From the New York Times:
“House Republicans narrowly pushed through a bill on Thursday that slashes billions of dollars from the food stamp program, over the objections of Democrats and a veto threat from President Obama. The vote set up what promised to be a contentious fight with the Senate and dashed hopes for passage this year of a new five-year farm bill. The vote was 217 to 210.
Republican leaders said the bill would make needed changes to a program that has grown out of control. Democrats, though, called the cuts to the food stamp program draconian and said millions of hungry people would lose their benefits.”
Since 2007 the Supplemental Nutrition Assistance Program (SNAP), commonly referred to as “food stamps,” has grown at an annual rate of 12%. A lot of that growth can be attributed to the recession, but even after the economy started growing again the number of Americans receiving assistance has continued to climb upward.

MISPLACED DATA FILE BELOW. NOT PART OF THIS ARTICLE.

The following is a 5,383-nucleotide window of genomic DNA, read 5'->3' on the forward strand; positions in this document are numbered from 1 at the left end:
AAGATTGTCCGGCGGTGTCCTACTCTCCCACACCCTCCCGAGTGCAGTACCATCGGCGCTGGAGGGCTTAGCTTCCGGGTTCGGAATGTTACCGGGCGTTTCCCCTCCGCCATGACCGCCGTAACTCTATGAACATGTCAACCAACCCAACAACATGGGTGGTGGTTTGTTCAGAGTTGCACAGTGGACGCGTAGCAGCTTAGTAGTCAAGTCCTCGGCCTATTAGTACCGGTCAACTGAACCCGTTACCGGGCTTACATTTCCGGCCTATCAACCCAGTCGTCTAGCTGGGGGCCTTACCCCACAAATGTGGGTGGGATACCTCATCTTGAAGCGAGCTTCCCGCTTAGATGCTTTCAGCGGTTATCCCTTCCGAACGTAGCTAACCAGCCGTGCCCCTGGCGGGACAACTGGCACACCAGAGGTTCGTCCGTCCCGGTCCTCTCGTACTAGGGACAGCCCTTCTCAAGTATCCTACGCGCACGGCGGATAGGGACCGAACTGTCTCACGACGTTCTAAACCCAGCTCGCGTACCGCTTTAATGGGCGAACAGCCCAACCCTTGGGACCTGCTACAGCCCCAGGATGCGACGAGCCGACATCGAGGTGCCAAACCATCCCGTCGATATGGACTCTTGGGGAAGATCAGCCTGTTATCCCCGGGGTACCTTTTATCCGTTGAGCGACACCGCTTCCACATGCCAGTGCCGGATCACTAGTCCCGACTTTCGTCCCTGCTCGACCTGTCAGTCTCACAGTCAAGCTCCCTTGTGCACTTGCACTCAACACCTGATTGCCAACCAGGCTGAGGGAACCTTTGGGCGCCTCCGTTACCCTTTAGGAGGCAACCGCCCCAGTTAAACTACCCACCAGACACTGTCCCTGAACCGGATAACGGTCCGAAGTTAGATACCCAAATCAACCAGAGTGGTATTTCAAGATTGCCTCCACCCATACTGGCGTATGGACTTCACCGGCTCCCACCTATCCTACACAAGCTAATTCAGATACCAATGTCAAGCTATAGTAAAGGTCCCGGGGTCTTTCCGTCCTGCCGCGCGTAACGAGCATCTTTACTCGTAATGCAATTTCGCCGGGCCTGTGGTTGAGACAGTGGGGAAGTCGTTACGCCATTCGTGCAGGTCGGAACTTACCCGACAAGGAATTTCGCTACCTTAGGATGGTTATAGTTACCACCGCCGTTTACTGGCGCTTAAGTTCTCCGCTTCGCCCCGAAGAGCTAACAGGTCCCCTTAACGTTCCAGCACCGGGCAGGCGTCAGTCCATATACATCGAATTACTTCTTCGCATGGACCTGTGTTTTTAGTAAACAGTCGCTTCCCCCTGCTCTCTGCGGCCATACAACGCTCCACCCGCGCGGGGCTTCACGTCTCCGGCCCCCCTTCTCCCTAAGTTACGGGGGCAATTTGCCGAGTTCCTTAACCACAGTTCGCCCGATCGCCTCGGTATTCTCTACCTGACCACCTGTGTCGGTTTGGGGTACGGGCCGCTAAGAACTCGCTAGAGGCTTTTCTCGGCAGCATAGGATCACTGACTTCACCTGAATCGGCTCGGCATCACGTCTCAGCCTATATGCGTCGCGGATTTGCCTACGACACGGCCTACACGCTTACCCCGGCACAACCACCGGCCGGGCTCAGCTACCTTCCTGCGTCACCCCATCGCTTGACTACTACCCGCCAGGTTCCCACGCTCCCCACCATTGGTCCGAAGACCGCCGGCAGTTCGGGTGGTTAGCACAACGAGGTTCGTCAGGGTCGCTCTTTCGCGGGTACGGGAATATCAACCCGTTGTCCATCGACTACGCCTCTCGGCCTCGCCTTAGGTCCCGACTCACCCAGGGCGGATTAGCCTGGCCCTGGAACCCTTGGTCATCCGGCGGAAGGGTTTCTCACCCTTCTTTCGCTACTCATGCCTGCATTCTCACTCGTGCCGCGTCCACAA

There is a good post on the New York Times “Economix” blog that explains the sudden increase. It points out that while unemployment and veterans’ benefits increased by 24 and 49 percent respectively, SNAP has gone up more than 100%. The post argues that most of the uptick in spending was caused by rule changes over the past few years that increased eligibility and benefits.
Now despite the New York Time’s attempt to dramatize the cuts, in reality they represent only 5% of the SNAP budget. This is only a fraction of the increases due to the recent rule changes, so it’s hard to see this hurting too many people. That being said, it’s not the best optics for the GOP to be cutting social welfare programs aimed at keeping people fed. What would be ideal is a grand bargain on entitlements that makes Social Security and Medicare sustainable in the long term while also rooting out inefficiencies and waste in programs like SNAP. But since SNAP funding is tied to the Farm Bill, which only comes up for a vote every five years, they only way to reform the program is a stand alone cut.
The Senate has already passed a bill cutting food stamps, though it doesn’t go nearly as far as the House bill. Regardless of the final package, it looks likely that the SNAP budget will be smaller than it was last year. As the head of the executive branch, it is up to President Obama to make sure these cuts are done as painlessly as possible while making sure that people truly in need are taken care of. Or he could make them as painful as possible and blame it on the Republicans.
But for now I have a little faith in human nature.